Template engines help separate presentation from domain logic. Presentation logic itself can be complex enough, however, to invite consideration of what should be placed in a template and what should be defined in separate classes. Template engines take different views on that point.
According to culinary historians, the first cookies were baked in Persia sometime around the 7th century A.D., serving as a kind of "test cake," allowing the baker to gauge the consistency of the dough. It is easy to imagine that the need to produce uniform-looking cookies soon brought about the first cookie cutters, a device that allowed the baker to neatly separate presentation from content.
A similar need to produce uniform-looking pages and documents, and to separate presentation from content, brought about the modern version of the cookie cutter, the template engine. In the 1980s and 90s, most users interacted with template engines by applying ready-made templates to word processing or presentation documents. Because templates were very simple instructions for layout and visual appearance, designers could focus on creating templates, and users with minimal technical skills could focus on applying those templates to their documents.
Such simplicity was soon eclipsed, however, by the need to produce increasingly complex visual presentations for Web pages. While the desire to separate data from presentation remained, complex visual layout invited more capable template logic, one where programming language code is sometimes used to affect presentation.
I recently looked at code from a project I worked on some months ago using Rails. I was pleasantly surprised to find that the controller code in this application is on average about a dozen or so lines of Ruby code per method, living up to Ruby's alleged simplicity. But the templates are a different story. In some cases, data had to be presented in such complex ways that the size of some of the templates far outstripped the amount of code used in the controllers. My aesthetic sense was disturbed by the complex templates, but I didn't think that alternative implementation techniques would have produced less complex code.
Although some of that complex presentation logic could have been factored out into presentation-related "helper" classes, doing that would not have reduced the complexity of the code, only moved the locus of complexity into other classes. In addition, splitting presentation logic between two classes (an RHTML template and a Ruby helper class) would have introduced a form of duplication, and diminished the overall clarity of the code base. Although the templates were complicated, the intention of the presentation logic remained clear to anyone looking at the template code.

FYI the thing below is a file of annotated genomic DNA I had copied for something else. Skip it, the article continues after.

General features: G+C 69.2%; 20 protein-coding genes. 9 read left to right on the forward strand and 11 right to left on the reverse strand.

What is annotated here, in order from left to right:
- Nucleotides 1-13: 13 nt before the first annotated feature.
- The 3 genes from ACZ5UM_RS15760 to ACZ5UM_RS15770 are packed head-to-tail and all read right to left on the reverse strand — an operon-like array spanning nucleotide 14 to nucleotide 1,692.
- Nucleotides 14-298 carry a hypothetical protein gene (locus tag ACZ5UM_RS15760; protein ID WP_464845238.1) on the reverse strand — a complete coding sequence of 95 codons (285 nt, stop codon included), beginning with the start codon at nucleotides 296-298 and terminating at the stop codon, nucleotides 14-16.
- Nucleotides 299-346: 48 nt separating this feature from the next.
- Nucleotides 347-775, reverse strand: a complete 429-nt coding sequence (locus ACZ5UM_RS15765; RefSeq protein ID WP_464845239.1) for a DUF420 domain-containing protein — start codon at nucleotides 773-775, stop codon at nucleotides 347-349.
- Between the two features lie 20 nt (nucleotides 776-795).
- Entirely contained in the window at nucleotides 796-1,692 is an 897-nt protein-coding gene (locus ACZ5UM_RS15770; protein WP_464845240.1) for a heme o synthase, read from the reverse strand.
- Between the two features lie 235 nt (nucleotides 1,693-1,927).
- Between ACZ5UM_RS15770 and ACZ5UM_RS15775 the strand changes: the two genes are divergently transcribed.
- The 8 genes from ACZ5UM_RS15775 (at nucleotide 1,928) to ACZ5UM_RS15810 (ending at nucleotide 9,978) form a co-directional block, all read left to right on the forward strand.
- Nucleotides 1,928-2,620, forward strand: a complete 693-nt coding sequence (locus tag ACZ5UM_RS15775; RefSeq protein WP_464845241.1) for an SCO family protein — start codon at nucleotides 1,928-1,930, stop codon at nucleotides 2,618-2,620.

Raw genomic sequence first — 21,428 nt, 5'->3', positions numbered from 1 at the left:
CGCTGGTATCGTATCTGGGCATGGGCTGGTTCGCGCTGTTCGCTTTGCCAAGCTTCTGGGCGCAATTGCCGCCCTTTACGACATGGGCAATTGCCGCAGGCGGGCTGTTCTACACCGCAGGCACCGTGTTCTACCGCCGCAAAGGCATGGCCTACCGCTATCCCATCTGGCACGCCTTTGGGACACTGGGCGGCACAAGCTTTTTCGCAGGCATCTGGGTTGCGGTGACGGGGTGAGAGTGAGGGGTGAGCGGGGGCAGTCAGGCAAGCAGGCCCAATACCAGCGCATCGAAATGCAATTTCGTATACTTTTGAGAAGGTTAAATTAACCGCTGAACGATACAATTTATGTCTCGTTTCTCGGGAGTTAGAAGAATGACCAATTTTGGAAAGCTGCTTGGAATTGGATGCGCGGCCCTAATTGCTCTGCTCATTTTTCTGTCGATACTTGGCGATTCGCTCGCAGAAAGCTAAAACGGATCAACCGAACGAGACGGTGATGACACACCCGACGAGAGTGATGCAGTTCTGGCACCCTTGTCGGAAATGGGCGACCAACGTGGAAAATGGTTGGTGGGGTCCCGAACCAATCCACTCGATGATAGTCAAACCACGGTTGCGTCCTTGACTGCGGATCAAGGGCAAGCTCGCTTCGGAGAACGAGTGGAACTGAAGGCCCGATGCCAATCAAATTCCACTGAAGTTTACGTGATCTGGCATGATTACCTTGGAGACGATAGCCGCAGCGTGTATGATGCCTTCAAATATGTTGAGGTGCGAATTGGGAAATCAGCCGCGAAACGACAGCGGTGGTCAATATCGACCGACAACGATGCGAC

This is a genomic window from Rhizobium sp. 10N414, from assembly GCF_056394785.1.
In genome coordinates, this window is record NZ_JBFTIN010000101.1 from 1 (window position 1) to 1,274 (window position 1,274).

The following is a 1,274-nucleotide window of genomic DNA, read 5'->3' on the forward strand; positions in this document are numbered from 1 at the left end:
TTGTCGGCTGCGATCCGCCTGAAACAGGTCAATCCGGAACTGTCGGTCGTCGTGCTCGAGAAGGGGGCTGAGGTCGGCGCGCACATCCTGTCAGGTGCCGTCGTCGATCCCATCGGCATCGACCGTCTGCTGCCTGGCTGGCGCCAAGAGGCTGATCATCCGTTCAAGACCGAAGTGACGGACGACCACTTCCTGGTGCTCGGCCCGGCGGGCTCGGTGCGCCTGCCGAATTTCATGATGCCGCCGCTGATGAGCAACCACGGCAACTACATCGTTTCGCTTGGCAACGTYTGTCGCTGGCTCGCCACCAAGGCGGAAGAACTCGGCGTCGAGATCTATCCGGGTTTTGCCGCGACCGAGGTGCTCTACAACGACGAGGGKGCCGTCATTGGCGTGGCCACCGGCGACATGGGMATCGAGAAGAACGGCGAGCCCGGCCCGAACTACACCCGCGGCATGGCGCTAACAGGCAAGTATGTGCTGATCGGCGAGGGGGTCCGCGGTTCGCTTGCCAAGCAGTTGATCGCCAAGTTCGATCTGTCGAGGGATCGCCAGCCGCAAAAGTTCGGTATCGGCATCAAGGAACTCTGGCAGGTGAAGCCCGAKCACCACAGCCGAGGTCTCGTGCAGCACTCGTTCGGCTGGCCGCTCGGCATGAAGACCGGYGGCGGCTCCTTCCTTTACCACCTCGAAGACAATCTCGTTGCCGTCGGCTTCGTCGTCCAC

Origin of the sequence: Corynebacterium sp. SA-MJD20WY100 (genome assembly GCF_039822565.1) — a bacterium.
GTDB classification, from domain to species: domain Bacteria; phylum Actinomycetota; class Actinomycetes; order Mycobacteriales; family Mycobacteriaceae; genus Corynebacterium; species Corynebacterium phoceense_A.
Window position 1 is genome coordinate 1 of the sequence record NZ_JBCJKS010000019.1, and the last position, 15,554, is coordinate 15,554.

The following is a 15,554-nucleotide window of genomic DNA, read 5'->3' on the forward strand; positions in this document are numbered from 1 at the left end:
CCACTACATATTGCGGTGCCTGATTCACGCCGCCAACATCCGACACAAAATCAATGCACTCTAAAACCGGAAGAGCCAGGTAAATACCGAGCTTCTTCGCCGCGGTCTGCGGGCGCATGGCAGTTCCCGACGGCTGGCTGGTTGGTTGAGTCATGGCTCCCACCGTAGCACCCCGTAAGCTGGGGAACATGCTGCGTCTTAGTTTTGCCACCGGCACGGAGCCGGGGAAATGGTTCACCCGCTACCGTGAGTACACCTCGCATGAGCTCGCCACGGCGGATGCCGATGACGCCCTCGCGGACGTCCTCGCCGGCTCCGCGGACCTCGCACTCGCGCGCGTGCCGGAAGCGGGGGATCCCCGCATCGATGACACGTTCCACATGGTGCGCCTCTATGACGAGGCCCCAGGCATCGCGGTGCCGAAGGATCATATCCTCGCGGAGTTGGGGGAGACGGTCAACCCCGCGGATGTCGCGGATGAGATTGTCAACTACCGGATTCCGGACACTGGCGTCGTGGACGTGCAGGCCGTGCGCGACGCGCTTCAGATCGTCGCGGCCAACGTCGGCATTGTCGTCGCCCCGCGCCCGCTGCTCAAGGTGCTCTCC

In many cases, however, template engines that allow easy mixing of code with HTML or other presentation markup—be it JSP or RHTML or PHP— can clearly lead to hard-to-understand code. The evolution of Artima's own code base has illustrated this. Artima initially incorporated some proprietary JSP-based code. As the system grew, we extended that code with more functionality. However, such extensions were not easy, because the original JSP codebase consisted of a liberal mix of presentation and business logic.
The next step in the Artima code base was to introduce our own templates, initially based on the Velocity template library. This produced much cleaner presentation code, and we were at first happy with the result. However, as we looked back at some of the templates, it was hard to rejoice for long, since many of them were, in fact, mini programs: Velocity provides a very capable template language, and we found ourselves making good use of its features (such as making method calls into Java objects from the templates or defining complex branching logic).
[We] came up with something very simple—a document with holes in it. As needs dictated, I would gradually increase the power [of those documents] while sticking to my principle of absolutely enforcing strict model-view separation...
Encouraging something is infinitely inferior to enforcing [that thing]. If someone is in a hurry, all of a sudden someone can [do] something in the wrong way. If there is any way to enforce something, then you should do it...